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Bush wants to protect telecomm companies { February 12 2008 }

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President Bush has called on Congress to rapidly renew the surveillance authority granted to the federal government in the Protect America Act approved last year. But he has vowed to veto any bill that does not shield the companies that helped the government carry out the warrantless wiretapping program he ordered after the Sept. 11 attacks.

Senate Approves Surveillance Bill, Preserves Telecom Immunity

By William Branigin and Paul Kane
Washington Post Staff Writers
Tuesday, February 12, 2008; 2:53 PM

The Senate voted today to preserve retroactive immunity from lawsuits for telecommunications companies that cooperated with a government eavesdropping program, decisively rejecting an amendment that would have stripped the provision from a bill to modernize an electronic surveillance law.

Senators voted 67 to 31 to shelve the amendment offered by Sens. Christopher J. Dodd (D-Conn.) and Russell Feingold (D-Wis.). A filibuster-proof 60 votes had been needed for the amendment to move forward.

The vote represented a victory for the Bush administration and a number of telecommunications companies -- including AT&T and Sprint Nextel -- that face dozens of lawsuits from customers seeking billions of dollars in damages.

Approval of the amendment would have exposed the companies to privacy lawsuits for helping the administration monitor the calls of suspected terrorists without warrants from a special court following the Sept. 11, 2001, attacks.

The amendment was one of a series the Senate is considering today to modify legislation that would extend the government's authority to carry out electronic surveillance against targets outside the United States.

President Bush has called on Congress to rapidly renew the surveillance authority granted to the federal government in the Protect America Act approved last year. But he has vowed to veto any bill that does not shield the companies that helped the government carry out the warrantless wiretapping program he ordered after the Sept. 11 attacks.

About 40 lawsuits have been filed against U.S. telecommunications companies by plaintiffs who alleged that the firms' actions violated wiretapping and privacy laws.

Immunity from such lawsuits must also be approved by the House, which does not provide such protection in its version of the bill.

The Senate bill is aimed at modernizing the Foreign Intelligence Surveillance Act of 1978. The Protect America Act last year gave the government expanded authority to carry out surveillance, but its provisions expired Feb. 1. Congress and Bush agreed to an extension that runs out Friday.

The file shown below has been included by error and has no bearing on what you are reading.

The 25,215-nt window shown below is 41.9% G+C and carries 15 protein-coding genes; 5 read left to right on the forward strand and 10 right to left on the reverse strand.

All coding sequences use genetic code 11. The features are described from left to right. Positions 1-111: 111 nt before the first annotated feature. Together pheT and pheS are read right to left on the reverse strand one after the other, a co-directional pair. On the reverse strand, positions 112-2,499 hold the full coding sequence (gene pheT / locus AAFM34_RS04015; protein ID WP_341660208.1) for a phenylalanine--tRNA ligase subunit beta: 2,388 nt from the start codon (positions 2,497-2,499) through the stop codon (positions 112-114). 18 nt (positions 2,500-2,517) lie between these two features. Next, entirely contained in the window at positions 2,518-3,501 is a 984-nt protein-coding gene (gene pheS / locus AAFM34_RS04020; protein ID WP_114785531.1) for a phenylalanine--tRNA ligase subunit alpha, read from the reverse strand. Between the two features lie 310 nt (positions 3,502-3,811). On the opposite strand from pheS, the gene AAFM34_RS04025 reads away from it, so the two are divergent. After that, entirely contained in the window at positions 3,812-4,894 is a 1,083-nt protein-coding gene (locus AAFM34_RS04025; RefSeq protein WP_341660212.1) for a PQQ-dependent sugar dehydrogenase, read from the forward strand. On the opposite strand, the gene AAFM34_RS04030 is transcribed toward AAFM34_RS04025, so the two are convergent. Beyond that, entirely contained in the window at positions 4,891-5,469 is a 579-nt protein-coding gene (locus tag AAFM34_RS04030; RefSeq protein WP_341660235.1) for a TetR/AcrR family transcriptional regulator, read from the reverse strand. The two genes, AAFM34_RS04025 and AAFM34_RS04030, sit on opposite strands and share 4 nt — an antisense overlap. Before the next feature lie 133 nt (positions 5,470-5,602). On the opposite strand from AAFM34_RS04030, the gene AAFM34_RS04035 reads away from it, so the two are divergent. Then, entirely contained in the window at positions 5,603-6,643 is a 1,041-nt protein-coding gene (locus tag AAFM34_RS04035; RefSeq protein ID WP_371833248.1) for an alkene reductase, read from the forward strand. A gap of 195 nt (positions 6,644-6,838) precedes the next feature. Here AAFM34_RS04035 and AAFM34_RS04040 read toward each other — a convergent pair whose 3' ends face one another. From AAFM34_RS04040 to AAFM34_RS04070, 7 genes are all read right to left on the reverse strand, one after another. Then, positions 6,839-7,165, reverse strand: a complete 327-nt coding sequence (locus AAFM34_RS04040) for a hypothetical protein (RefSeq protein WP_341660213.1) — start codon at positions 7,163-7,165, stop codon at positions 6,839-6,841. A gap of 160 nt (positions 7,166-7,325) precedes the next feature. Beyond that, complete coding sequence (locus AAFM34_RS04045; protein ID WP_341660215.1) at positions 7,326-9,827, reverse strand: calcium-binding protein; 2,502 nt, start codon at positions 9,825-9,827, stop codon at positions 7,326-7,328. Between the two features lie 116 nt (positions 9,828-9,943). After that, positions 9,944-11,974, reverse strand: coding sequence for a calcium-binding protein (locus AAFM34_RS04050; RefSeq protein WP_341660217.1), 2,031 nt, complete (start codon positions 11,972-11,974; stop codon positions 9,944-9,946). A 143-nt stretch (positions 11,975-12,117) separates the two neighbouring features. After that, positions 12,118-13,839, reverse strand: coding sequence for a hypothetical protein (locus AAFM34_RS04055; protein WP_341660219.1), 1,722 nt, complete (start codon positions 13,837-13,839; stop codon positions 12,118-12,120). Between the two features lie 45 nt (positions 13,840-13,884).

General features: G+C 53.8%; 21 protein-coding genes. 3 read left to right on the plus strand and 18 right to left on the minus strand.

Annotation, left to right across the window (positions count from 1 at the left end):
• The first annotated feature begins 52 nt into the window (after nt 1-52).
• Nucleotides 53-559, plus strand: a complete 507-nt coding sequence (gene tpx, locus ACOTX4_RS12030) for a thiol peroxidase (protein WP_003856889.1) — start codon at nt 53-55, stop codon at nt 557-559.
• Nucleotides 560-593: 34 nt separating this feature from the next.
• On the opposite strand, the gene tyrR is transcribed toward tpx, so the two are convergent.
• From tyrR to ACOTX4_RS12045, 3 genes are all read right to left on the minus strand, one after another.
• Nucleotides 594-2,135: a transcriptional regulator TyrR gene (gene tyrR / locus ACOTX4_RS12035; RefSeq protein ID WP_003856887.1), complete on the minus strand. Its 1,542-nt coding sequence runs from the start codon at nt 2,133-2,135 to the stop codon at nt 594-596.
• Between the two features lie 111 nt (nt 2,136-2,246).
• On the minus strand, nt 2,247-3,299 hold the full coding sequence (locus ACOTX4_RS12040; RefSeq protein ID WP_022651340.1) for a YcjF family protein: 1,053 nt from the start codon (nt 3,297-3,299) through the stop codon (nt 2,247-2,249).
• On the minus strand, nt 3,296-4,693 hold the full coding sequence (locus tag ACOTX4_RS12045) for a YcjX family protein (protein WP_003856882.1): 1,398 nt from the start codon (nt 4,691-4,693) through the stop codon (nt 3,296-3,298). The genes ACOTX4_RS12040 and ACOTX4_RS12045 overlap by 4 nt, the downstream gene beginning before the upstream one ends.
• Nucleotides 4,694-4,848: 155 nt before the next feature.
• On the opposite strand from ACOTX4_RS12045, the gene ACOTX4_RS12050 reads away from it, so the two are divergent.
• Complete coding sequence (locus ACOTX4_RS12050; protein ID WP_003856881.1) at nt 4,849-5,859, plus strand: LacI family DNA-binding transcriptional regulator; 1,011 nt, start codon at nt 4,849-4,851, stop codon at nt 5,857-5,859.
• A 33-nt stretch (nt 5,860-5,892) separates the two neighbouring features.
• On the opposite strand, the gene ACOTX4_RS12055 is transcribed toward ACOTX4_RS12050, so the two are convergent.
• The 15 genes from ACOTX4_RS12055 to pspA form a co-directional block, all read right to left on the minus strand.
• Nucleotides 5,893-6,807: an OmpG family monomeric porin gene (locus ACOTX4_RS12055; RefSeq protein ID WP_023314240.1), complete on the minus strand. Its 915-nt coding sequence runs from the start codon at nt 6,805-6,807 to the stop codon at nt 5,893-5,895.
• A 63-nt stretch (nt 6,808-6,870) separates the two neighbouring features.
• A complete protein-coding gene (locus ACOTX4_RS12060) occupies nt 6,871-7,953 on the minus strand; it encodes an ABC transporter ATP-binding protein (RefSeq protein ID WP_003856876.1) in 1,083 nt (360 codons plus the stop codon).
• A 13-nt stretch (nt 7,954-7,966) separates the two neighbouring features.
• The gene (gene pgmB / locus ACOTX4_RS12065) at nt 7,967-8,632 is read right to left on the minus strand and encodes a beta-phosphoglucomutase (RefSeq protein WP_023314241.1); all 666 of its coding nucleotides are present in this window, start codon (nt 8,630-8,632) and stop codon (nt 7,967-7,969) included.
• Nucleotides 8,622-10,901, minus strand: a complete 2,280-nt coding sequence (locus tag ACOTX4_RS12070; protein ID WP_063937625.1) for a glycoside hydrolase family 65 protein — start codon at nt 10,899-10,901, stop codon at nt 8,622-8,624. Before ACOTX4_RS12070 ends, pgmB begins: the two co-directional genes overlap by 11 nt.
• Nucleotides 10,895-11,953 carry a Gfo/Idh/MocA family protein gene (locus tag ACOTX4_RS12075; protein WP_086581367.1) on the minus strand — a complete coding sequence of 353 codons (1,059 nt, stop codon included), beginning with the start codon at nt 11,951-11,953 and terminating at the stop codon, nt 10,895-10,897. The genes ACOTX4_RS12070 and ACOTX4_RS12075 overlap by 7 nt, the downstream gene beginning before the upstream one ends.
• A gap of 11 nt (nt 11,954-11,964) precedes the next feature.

In debate on the Senate floor before the vote, Dodd said it was a bad precedent to grant retroactive immunity to telecommunications companies, and he urged senators to "allow the courts to do their job."

Arguing against the amendment, Sen. Christopher S. Bond (R-Mo.) said that permitting lawsuits against the companies would lead to public disclosure of vital intelligence-gathering methods and would discourage the private sector from cooperating with the government in the future. He said the companies facing lawsuits had acted "in good faith," and he called the immunity provision "an essential part of this bill."

Seventeen Democrats and one independent joined 49 Republicans in voting against the Dodd-Feingold amendment. Among those voting with the majority was Sen. John McCain (R-Ariz.), the leading candidate for the GOP presidential nomination. Sen. Barack Obama (D-Ill.), who is battling for the Democratic nomination, voted in favor of the amendment. His chief rival, Sen. Hillary Rodham Clinton (D-N.Y.), did not vote.

Civil liberties groups denounced the Senate's action.

"When companies break the law, they should be held accountable by our government -- not given a multimillion-dollar favor," said Caroline Fredrickson, director of the American Civil Liberties Union's Washington Legislative Office. "The millions of Americans who are telecom customers deserve to know that their phone conversations are private."

In a statement, she charged that telecommunications companies "illegally turned over private customer call information to the government." But instead of "having faith in the U.S. court system to fairly handle these cases," she said, the Senate opted to "give the telecom providers a get-out-of-jail-free card."

The Senate today also rejected two other amendments aimed at diluting the immunity provision. One would have allowed the lawsuits to go forward but would have made the federal government--not the telecommunications companies--the defendant in those cases. The measure, co-sponsored by Sens. Arlen Specter (R-Pa.) and Sheldon Whitehouse (D-R.I.), was rejected 68 to 30.

The other rejected amendment, sponsored by Sen. Dianne Feinstein (D-Calif.), would have authorized the secret FISA court, which oversees federal surveillance of foreign intelligence and terrorism suspects inside the United States, to decide whether a company could be sued for providing customers' records to the government. It was defeated by a vote of 57 to 41.

2008 The Washington Post Company

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